A quantitative analysis of multi-scale response of CMP pad: quasi-static and dynamic characterization of dry and wet pad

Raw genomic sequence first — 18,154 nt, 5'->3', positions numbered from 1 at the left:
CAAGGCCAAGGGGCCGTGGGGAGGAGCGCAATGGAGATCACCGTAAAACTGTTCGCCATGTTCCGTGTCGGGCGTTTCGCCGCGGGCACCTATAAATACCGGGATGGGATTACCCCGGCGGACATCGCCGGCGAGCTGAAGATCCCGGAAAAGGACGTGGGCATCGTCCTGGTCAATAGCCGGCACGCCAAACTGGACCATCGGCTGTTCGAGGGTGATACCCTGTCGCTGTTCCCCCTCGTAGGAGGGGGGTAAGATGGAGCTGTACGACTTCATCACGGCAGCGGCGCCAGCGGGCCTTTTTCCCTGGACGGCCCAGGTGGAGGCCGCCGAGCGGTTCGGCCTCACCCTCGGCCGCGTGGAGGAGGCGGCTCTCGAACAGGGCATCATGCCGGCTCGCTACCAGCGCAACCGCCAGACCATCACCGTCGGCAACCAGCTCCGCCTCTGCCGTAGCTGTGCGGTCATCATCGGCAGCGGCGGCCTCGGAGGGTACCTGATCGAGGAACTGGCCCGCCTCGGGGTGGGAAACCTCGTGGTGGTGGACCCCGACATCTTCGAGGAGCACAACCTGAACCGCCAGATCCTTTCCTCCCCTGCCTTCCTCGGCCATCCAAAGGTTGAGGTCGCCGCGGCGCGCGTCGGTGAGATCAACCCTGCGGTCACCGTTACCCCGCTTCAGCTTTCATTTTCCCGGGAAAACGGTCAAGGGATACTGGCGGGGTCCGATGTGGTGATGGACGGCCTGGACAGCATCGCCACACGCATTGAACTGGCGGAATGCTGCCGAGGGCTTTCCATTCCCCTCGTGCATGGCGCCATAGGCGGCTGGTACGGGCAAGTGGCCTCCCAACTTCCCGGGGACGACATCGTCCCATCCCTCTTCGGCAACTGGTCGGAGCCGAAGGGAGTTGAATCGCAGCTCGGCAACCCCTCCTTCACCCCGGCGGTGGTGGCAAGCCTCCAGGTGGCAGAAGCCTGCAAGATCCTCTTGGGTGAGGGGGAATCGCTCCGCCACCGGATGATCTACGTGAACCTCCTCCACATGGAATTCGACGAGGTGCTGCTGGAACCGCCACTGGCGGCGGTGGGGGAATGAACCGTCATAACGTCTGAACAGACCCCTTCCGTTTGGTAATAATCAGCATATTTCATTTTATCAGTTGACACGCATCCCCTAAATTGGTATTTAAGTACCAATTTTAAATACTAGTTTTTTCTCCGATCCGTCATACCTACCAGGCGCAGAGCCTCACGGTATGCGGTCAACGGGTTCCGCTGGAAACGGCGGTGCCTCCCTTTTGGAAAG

The characteristics of pad deformation and its surface morphology control the quality and efficacy of chemical mechanical planarization (CMP) process. The salient structural features of the pad (cell size, cell wall thickness & surface roughness) constitute structures that have several small length scales. The effect of these various length scales (micro & nano) on the mechanical response of the pad under different condition remains largely unexplored due to the deficiency of appropriate experimental techniques to characterize local deformation. To reveal the intricacy involved in the deformation of the CMP pad, an experimental and theoretical approach has been devised. The dry and wet IC-1000 pad responses are examined at different length scales using a nano-indenter with a conical tip of 1[mu]m radius and a flat-punch of 30[mu]m radius. The wet pad measurements showed degradation of the pad stiffness, which is attributed to water absorption within a micron of pad cell membrane. This reduction of stiffness is not significant because the pad material is impermeable to water and most of the water penetrates only the topmost layer of voids in the material. The load-indentation depth plots showed different characteristic trends with varying stiffness at different loading ranges. The measurements showed the competition between the local indentation, cell membrane bending and the bulk response of the porous pad. These different deformation mechanisms are utilized to construct an analytical model for effective pad stiffness. The model prediction matches well with the force-indentation depth measurements. An experimental measurement of the linear viscoelastic behavior of the surface of the pad in contact with a conical indenter is obtained. Variation of stiffness, damping coefficient, relaxation time with frequency and depth is obtained using a simple mechanical Voigt model in the Dynamic Model for Nanoindenter system, which is in contact with specimen. Such physically based model can be utilized to optimize the pad microstructure and morphology to control the applied force partitioning and the characteristics of the material removal rates.